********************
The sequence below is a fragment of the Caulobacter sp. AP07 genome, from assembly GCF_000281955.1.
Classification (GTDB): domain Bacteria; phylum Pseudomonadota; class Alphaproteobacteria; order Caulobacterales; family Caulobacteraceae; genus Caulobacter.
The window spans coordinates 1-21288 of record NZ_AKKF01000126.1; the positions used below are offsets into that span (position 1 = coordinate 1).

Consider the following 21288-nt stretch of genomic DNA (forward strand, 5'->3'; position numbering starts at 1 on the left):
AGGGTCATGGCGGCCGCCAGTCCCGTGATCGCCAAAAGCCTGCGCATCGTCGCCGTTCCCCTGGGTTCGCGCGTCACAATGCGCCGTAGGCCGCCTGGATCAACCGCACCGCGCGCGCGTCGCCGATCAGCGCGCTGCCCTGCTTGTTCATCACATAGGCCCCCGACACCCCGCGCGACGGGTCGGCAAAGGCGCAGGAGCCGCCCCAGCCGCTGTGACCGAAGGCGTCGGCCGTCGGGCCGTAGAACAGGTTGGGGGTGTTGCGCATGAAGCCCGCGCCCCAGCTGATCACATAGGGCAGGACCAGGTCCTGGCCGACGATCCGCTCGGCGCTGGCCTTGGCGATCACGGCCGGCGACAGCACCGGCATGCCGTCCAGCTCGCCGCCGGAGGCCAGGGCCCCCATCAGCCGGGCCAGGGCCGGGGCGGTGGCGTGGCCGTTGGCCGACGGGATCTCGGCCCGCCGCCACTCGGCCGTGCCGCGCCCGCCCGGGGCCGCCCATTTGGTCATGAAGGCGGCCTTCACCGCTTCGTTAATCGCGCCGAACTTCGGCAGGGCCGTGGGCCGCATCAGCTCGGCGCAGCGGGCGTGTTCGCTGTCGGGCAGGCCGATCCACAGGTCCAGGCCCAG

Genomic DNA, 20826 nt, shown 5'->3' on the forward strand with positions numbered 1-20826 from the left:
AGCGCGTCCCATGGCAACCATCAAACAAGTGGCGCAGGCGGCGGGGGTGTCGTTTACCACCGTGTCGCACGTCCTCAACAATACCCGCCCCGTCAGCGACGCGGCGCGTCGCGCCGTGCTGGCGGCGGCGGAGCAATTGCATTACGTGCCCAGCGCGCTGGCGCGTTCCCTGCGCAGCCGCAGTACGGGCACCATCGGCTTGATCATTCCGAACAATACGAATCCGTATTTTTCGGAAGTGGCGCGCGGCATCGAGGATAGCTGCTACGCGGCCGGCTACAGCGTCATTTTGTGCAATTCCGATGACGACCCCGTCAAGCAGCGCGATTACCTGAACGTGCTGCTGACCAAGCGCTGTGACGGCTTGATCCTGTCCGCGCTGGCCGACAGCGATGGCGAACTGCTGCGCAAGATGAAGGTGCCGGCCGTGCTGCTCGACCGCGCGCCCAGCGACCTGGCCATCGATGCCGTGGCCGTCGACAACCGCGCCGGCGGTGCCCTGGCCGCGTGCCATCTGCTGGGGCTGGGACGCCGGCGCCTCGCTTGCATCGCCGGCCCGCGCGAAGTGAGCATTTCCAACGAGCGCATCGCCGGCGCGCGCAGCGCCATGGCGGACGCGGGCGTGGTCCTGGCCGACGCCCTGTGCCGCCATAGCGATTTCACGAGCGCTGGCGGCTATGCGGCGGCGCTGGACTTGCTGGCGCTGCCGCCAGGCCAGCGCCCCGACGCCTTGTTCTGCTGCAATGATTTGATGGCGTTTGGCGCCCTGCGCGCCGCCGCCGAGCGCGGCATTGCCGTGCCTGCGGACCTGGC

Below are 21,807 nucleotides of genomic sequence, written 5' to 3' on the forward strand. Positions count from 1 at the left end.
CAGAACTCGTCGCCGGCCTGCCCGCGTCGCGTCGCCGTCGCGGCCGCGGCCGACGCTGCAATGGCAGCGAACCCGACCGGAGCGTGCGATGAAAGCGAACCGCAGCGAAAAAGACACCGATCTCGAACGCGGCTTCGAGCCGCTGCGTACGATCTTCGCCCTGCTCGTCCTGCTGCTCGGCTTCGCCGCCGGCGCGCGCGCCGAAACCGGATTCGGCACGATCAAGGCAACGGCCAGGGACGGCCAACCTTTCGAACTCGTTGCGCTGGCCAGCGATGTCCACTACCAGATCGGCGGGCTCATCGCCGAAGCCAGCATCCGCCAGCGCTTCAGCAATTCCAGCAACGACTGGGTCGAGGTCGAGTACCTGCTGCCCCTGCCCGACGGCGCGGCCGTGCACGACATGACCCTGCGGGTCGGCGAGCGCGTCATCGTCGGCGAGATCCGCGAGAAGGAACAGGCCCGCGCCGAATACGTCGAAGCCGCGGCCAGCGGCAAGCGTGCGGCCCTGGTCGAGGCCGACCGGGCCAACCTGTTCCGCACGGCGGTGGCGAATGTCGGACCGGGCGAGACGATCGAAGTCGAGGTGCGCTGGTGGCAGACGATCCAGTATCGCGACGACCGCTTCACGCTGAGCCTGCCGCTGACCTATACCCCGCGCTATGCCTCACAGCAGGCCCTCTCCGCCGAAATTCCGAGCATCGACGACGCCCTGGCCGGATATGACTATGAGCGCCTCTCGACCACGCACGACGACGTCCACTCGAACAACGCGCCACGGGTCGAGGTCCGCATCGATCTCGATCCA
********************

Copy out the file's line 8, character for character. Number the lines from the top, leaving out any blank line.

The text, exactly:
Below are 21,807 nucleotides of genomic sequence, written 5' to 3' on the forward strand. Positions count from 1 at the left end.